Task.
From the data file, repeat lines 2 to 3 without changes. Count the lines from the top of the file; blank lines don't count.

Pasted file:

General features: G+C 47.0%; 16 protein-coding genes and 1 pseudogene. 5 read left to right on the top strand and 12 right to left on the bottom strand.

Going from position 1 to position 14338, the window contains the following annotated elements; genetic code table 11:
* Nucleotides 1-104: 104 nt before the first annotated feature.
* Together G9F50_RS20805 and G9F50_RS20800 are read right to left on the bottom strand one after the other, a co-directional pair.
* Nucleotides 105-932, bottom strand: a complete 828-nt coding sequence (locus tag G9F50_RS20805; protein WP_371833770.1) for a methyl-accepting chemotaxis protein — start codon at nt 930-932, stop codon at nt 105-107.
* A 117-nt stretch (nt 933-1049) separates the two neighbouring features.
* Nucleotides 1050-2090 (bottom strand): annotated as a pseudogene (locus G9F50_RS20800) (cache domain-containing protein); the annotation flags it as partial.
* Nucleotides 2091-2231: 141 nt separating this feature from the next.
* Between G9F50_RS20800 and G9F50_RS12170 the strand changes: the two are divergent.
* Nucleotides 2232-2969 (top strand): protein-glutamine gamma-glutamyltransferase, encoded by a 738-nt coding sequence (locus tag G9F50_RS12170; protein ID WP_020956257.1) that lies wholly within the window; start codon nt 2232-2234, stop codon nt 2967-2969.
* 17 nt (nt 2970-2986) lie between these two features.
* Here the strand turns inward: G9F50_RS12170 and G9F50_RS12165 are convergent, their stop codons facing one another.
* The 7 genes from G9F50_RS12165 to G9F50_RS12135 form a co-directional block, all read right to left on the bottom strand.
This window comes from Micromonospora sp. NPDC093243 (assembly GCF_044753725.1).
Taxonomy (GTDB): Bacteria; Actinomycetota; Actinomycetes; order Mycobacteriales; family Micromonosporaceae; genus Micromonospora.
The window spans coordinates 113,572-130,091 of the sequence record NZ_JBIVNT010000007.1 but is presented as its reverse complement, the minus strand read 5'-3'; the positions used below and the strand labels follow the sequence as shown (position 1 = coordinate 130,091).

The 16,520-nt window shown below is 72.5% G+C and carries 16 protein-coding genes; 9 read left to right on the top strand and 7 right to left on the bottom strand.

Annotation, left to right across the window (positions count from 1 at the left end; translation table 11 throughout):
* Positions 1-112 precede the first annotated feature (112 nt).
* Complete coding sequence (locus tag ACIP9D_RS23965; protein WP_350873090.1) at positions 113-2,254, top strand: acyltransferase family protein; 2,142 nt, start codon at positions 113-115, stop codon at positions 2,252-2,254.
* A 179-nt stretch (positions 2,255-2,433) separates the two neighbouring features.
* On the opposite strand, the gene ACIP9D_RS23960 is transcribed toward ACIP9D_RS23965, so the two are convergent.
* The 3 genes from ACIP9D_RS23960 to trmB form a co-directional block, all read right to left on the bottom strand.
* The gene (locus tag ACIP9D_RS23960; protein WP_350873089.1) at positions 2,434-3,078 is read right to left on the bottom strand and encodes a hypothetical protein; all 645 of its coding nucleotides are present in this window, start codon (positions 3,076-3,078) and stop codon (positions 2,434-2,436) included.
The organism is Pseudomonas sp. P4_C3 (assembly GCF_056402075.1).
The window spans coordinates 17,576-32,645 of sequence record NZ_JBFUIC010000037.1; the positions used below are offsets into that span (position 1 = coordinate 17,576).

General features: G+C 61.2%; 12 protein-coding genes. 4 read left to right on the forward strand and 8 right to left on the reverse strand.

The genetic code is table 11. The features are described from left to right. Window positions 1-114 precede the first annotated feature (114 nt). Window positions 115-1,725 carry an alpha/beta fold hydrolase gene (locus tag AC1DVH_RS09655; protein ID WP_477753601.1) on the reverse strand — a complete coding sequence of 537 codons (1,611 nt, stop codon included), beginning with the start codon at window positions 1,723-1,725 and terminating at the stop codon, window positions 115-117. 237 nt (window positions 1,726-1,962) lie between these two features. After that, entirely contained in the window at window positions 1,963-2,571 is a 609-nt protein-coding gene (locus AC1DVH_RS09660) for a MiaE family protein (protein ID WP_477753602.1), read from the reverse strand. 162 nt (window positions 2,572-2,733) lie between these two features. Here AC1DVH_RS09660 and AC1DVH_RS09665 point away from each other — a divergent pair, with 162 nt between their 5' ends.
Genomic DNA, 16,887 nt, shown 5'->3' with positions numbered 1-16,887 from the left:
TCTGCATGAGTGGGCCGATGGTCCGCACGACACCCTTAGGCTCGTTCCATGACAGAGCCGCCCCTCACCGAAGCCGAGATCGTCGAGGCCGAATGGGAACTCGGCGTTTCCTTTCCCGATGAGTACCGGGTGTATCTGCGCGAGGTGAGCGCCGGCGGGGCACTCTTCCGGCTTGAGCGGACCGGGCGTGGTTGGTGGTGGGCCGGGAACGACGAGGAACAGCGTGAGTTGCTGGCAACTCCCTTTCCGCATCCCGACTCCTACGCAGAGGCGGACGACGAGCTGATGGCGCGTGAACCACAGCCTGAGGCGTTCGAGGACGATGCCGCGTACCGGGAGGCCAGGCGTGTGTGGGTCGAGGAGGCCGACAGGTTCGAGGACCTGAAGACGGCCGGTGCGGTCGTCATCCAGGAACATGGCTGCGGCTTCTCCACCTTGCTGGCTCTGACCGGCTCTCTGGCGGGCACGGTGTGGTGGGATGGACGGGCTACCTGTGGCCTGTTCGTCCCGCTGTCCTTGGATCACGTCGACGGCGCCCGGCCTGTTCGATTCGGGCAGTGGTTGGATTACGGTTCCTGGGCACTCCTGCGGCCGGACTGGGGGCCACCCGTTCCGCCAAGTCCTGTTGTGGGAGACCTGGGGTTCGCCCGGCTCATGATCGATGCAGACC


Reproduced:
Going from position 1 to position 14338, the window contains the following annotated elements; genetic code table 11:
* Nucleotides 1-104: 104 nt before the first annotated feature.